We hear the word inclusion being used a lot, especially when we have children with additional needs. But what exactly is inclusion? The truth is that even many school staff and researchers are not sure what it is, or whether schools are managing to achieve it.
Odom et al (retrieved from world wide web, 12/12/2012) used a four point definition of inclusion:
- Active participation with peers: children with disabilities should actively participate with typically developing children in the same settings.
- Support to reach goals: services should be provided that support the child to achieve the goals set by the parents and a team of professionals.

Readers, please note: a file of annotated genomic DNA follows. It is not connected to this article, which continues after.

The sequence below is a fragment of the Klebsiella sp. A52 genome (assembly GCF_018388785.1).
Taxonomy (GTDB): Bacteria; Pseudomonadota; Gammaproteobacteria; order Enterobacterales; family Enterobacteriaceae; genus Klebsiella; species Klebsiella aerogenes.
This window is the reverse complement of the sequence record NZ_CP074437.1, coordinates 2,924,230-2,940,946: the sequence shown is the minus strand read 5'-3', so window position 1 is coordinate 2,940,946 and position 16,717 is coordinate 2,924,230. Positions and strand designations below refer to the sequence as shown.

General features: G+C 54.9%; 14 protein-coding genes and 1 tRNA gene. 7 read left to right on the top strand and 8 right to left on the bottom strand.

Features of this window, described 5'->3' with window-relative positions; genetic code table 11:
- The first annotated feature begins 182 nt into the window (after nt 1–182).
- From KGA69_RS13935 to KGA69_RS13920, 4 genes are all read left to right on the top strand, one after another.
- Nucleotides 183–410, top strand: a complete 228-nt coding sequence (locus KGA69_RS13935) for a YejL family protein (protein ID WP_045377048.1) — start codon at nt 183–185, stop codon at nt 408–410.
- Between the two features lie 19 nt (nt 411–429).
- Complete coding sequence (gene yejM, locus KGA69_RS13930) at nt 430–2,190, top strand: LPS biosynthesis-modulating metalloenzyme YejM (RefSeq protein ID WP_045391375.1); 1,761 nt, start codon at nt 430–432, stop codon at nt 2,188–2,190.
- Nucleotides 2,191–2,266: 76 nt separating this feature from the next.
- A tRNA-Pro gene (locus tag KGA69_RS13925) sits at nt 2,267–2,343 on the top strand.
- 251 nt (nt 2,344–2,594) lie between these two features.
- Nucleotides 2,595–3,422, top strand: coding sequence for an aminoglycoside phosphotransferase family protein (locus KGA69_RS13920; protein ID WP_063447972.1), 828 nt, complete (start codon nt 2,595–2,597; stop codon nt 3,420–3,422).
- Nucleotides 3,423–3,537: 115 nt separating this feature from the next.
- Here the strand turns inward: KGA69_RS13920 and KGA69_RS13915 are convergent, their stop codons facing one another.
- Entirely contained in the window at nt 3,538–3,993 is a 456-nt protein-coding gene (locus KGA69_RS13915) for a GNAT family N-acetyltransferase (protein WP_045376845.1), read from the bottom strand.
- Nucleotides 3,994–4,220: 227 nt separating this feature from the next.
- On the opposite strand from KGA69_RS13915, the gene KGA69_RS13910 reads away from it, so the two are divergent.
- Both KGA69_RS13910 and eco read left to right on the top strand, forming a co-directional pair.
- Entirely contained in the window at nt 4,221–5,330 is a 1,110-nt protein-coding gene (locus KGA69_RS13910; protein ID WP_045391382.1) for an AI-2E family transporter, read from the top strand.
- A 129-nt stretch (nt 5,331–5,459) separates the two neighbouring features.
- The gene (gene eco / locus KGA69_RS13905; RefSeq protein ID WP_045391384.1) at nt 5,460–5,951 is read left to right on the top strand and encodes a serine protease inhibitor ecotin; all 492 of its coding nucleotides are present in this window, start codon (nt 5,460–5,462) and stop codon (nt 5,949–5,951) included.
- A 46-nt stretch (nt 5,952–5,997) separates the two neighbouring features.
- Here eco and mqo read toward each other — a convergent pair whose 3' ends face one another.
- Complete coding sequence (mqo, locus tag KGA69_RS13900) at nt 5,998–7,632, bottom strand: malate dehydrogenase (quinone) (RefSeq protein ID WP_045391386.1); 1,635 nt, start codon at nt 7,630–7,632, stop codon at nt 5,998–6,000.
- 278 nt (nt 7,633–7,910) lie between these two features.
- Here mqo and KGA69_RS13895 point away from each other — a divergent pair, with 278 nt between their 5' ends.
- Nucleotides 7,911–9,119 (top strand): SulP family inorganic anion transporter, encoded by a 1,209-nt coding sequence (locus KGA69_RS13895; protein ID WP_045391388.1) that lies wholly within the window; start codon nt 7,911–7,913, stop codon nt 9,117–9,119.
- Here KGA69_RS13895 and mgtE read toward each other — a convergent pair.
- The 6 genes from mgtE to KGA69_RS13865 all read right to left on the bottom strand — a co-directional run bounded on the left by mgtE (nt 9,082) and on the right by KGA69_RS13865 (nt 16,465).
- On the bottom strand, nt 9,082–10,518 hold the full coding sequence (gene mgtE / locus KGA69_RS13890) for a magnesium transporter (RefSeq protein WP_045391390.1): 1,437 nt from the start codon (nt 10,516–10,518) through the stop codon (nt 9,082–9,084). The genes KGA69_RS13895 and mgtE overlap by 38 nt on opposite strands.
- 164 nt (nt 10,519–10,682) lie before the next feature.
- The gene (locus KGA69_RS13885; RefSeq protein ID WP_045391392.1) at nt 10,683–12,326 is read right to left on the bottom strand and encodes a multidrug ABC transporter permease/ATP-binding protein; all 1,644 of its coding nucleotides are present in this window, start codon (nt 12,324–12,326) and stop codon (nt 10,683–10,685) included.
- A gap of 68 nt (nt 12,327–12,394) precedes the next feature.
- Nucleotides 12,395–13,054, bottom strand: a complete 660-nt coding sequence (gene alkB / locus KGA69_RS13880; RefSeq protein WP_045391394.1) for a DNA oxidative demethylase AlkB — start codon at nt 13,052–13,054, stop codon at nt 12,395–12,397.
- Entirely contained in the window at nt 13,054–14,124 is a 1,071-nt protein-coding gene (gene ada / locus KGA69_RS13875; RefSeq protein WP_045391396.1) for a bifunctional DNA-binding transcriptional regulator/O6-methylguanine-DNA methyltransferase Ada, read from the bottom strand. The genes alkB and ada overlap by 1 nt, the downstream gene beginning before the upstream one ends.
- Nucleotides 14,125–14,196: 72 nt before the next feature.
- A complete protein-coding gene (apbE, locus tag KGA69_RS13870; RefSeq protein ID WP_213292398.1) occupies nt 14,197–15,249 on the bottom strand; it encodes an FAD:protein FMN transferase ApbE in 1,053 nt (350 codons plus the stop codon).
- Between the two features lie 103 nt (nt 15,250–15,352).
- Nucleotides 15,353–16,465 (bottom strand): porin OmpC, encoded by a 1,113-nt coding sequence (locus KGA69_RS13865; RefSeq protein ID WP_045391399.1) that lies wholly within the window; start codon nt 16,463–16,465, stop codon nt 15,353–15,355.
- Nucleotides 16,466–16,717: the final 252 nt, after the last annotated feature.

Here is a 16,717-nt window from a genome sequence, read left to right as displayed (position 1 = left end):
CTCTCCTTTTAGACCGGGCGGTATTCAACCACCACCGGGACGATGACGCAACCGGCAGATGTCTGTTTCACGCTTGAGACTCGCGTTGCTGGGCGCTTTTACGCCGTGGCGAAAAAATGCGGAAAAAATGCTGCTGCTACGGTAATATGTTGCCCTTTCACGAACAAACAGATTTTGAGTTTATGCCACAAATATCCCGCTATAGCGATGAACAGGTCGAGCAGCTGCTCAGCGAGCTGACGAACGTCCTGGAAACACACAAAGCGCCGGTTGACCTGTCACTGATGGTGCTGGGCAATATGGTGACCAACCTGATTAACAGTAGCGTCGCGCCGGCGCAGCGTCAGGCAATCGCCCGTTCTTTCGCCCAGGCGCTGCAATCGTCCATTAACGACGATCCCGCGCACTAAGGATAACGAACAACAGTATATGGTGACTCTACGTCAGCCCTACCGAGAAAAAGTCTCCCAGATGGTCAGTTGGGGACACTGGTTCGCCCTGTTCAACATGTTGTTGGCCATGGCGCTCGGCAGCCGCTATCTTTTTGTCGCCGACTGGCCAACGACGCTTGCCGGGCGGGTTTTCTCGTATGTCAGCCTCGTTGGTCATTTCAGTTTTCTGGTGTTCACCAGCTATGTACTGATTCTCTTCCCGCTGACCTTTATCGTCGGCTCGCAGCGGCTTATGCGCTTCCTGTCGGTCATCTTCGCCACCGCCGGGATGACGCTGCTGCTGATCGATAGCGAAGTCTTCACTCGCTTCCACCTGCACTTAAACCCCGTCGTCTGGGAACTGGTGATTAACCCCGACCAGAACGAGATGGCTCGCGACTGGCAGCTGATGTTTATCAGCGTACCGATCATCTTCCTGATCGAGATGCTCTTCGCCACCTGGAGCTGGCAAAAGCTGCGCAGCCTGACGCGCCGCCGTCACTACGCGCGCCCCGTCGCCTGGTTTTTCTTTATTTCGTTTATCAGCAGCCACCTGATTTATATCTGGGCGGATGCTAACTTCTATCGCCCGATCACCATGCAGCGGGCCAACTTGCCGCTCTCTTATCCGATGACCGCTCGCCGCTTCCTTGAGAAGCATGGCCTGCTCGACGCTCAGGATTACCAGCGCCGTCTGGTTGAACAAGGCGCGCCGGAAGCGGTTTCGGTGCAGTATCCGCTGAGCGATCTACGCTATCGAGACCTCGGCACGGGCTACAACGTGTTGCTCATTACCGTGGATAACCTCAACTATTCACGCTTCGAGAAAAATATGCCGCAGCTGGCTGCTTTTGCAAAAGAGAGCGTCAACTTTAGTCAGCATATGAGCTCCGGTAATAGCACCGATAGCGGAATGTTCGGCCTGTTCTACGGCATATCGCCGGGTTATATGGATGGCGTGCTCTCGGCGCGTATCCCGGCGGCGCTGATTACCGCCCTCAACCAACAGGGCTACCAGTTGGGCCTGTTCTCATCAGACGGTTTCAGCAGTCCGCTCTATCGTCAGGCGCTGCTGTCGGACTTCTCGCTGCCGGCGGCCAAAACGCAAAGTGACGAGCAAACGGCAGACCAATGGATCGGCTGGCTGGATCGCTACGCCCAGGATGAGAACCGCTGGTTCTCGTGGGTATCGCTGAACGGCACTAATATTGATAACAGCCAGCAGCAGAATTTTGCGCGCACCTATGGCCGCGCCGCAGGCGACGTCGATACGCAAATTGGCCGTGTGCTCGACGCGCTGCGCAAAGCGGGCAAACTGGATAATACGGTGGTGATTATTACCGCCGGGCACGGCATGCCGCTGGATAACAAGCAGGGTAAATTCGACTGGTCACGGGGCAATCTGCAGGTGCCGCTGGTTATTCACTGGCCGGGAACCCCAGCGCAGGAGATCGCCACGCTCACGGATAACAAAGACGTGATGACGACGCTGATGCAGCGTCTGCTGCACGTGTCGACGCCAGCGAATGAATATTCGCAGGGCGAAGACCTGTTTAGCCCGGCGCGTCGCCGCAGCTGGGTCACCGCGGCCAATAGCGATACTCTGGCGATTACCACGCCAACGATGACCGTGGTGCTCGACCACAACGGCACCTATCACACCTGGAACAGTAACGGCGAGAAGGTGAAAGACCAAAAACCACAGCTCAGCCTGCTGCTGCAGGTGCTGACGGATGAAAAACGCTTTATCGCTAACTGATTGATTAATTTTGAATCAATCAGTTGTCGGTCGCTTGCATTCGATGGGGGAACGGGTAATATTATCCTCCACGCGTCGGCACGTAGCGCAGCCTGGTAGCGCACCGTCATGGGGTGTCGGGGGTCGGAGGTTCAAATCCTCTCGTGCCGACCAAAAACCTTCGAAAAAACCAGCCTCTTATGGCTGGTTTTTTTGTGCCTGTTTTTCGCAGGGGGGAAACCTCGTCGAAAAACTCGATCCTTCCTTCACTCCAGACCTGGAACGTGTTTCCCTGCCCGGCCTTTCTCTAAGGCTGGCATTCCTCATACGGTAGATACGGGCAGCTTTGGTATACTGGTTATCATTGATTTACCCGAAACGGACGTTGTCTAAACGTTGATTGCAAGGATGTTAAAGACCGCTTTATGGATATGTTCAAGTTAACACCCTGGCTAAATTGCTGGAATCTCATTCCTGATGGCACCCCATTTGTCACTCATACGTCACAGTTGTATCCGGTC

- Many different professionals involved: This team should contain professionals from different disciplines all working together (e.g., teachers, speech and language therapists).
- Evaluation of the child’s progress: the inclusion program should be evaluated to determine the child’s progress toward goals (These were based on American public laws PL. 94-142, PL. 99-457, PL. 102-199).
We would add a fifth point to these four points:
- Good results: your child should have friendships, achieve their academic targets, be happy and feel like they ‘belong’ within school settings.